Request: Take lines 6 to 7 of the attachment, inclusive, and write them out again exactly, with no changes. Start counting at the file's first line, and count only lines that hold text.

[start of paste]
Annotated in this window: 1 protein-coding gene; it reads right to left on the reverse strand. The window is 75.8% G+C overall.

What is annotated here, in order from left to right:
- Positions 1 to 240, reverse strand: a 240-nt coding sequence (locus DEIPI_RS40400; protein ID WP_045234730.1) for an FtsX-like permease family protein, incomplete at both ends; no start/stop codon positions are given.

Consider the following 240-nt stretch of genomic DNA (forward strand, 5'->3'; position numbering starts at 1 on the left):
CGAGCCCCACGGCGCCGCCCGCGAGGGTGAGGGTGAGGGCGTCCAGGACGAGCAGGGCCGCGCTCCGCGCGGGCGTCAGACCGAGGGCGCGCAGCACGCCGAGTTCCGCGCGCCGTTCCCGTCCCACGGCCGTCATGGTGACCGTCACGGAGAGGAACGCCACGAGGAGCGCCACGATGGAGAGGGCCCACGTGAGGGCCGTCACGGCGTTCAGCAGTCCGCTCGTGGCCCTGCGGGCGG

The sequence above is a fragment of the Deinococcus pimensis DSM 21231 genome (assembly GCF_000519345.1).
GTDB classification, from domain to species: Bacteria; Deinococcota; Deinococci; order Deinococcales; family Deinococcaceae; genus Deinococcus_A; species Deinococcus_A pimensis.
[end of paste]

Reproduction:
The sequence above is a fragment of the Deinococcus pimensis DSM 21231 genome (assembly GCF_000519345.1).
GTDB classification, from domain to species: Bacteria; Deinococcota; Deinococci; order Deinococcales; family Deinococcaceae; genus Deinococcus_A; species Deinococcus_A pimensis.